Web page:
- model (text) – text-davinci-003
- prompt (text) – your prompt from above by adding another variable
- temperature (number) – 0.3
- max_tokens (number) – 300
You can add the Text variable the same way that you added the Provided Input variable in the previous step.
On Desktop, right click and go for select variable.
On Mobile, the options should appear above your keyboard.
One last potential issue is the correct decimal separator. It will depend on your system settings whether you need to write 0.3 or 0,3. If you’re not sure, try 0.3 and if the test of the shortcut returns an error, switch to 0,3.
Here’s a quick explainer of the four settings that you just added:
- Model defines which Natural Language Processing Model should be used. OpenAI has a lot of different modules that vary in unique strengths and training data. Generally speaking, it’s best to use the latest model. As of publishing, that’s “text-davinci-003”, but you can check the official documentation to see whether something new is available.
- Prompt defines the instructions for OpenAI. We’ve built the prompt in the previous step, so we only need to pull it in here as a variable.
- Temperature defines the level of creativity that OpenAI uses when interpreting and answering your prompt. It’s a value between 0 and 1 with 1 introducing the most chaos and randomness. 0.3 or lower is a good value to get responses that are well-aligned with your question, but feel free to increase it if you’d like a personal assistant with a “free spirit”.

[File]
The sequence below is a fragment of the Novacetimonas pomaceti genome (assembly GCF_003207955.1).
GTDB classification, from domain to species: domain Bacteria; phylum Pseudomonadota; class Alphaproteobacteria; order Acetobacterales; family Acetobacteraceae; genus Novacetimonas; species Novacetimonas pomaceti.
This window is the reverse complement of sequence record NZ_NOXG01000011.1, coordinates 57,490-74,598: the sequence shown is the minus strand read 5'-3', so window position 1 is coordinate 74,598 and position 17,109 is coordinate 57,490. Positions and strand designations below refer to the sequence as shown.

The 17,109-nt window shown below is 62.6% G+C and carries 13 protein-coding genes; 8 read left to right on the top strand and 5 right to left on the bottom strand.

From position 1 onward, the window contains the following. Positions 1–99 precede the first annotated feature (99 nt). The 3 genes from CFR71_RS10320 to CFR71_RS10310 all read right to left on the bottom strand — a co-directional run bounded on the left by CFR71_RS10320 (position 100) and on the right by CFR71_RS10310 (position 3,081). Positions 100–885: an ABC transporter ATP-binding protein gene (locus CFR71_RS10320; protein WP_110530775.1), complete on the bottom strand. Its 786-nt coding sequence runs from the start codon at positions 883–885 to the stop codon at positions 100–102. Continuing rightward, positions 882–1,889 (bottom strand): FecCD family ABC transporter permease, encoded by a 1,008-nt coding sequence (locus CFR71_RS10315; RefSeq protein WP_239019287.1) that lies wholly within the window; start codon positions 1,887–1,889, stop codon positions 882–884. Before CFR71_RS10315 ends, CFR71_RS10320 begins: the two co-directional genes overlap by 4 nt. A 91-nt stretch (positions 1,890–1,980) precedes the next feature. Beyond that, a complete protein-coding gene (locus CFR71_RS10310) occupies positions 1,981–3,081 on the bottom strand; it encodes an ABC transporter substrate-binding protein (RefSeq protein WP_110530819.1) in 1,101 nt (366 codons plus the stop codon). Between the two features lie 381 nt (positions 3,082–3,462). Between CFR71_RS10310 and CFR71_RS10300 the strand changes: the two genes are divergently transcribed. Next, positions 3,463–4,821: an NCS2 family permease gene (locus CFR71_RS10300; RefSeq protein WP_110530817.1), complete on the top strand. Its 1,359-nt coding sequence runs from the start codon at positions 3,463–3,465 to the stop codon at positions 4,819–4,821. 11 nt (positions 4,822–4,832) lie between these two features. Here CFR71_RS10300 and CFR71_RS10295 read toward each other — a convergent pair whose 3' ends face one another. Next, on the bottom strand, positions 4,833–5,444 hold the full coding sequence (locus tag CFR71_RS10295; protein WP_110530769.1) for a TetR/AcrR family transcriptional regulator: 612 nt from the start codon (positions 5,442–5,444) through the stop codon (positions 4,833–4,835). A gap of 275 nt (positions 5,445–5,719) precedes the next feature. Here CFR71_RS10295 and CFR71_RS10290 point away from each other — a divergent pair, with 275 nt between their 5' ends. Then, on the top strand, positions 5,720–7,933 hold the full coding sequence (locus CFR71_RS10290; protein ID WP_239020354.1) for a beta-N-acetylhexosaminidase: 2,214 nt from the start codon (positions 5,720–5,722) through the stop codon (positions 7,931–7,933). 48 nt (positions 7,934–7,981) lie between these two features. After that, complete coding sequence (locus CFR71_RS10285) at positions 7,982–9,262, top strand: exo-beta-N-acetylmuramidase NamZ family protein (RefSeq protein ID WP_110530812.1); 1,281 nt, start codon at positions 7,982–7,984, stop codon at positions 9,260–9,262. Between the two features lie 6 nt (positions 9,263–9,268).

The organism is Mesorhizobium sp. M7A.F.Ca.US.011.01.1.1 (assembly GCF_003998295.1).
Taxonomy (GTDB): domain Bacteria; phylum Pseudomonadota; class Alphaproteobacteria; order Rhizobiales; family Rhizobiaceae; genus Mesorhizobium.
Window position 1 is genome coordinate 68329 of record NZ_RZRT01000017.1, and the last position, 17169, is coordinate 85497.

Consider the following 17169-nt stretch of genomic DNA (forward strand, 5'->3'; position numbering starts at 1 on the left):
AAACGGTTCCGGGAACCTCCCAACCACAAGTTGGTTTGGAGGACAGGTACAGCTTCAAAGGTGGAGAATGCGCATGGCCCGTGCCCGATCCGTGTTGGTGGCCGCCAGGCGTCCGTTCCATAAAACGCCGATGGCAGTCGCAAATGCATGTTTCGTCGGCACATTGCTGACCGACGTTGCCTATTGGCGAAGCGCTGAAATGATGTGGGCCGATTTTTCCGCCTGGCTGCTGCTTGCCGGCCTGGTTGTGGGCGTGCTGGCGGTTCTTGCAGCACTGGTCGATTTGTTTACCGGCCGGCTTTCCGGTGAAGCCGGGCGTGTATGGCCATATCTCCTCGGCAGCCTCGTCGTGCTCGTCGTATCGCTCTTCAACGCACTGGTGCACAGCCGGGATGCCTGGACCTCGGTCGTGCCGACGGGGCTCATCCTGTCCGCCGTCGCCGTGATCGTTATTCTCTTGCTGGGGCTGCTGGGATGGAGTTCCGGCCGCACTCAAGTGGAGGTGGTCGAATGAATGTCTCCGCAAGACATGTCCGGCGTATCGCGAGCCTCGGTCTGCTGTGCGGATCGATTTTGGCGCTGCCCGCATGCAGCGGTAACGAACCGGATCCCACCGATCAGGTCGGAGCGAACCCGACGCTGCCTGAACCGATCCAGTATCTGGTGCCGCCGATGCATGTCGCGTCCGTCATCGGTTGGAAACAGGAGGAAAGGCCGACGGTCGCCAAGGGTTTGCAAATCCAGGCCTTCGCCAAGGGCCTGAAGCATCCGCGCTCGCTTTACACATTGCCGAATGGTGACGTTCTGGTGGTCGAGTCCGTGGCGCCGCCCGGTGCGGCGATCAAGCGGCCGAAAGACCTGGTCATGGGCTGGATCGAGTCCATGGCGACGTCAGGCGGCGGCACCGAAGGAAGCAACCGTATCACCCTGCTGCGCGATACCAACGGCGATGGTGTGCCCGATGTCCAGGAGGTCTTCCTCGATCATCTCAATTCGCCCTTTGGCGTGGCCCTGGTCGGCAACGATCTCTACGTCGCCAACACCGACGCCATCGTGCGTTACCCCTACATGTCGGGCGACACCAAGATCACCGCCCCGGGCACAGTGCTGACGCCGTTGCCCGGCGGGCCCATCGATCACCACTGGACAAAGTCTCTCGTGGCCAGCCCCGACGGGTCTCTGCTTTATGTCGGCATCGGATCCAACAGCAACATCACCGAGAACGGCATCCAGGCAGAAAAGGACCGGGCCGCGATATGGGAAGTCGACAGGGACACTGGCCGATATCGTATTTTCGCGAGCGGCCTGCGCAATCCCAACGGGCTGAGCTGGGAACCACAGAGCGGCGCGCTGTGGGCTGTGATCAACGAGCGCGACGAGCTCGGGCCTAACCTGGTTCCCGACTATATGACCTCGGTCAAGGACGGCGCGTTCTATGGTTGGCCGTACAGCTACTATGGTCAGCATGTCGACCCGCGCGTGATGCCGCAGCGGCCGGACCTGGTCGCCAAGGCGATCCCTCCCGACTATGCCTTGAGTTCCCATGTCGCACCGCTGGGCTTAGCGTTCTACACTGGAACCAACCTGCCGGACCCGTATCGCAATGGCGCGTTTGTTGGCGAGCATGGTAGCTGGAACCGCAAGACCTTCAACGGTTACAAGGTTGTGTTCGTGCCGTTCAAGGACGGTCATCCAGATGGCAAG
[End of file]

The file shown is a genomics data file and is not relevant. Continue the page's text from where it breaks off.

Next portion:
- Max Tokens sets the usage for your request. OpenAI runs on tokens (with one token being the equivalent of roughly 4 characters). You get $18 worth of tokens in the beginning, which should be enough for several hundred responses. After that, you need to start paying for OpenAI (though it’s still super affordable)
With everything set up until here, click on the play button in the top right corner to test your setup. It will prompt you to type in your question (later, you’ll be able to speak it instead) and then attempt to send it to OpenAI. If everything is set up correctly, you should see something like this:
If something is wrong, you’ll still see a response but with an error message and a hint on how to fix it.
Step 6: Get the OpenAI response
Once your automation is set up correctly, it’s time to extract the actual response from the data set that OpenAI sends back.
If you look closely, you see that the answer comes after the key “text” which is nested inside “choices”.
To get only the response, search for the Get Dictionary value module and add it to your shortcut.
Click into the empty “key” field and set it to ***choices. Then, add a second Get Dictionary value module and set the key to text.
Careful here. When typing text, Shortcuts will try to autocomplete and insert the same text variable that we used to store our prompt in earlier. Make sure to not go for that autocomplete. You want the word “text” inside the key value, not the variable called text.
Your full setup should look like this:
Step 7: Turn OpenAI Answer into Siri response
Nearly done – all that’s left to replace Siri with OpenAI is to turn the text from the response into a spoken answer.
To do so, search for Speak text and add it as the last module to your shortcut.
And that’s it! Now you’ve successfully integrated OpenAI and Siri and upgraded your iPhone to have a smart AI Voice Assistant.
Simply say “Hey Siri” followed by the name of your shortcut. Wait for Siri to ask you “What would you like to know?” and ask your question. Then, after a short delay, Siri will give you an actual answer instead of the annoying “I found this on the web” response.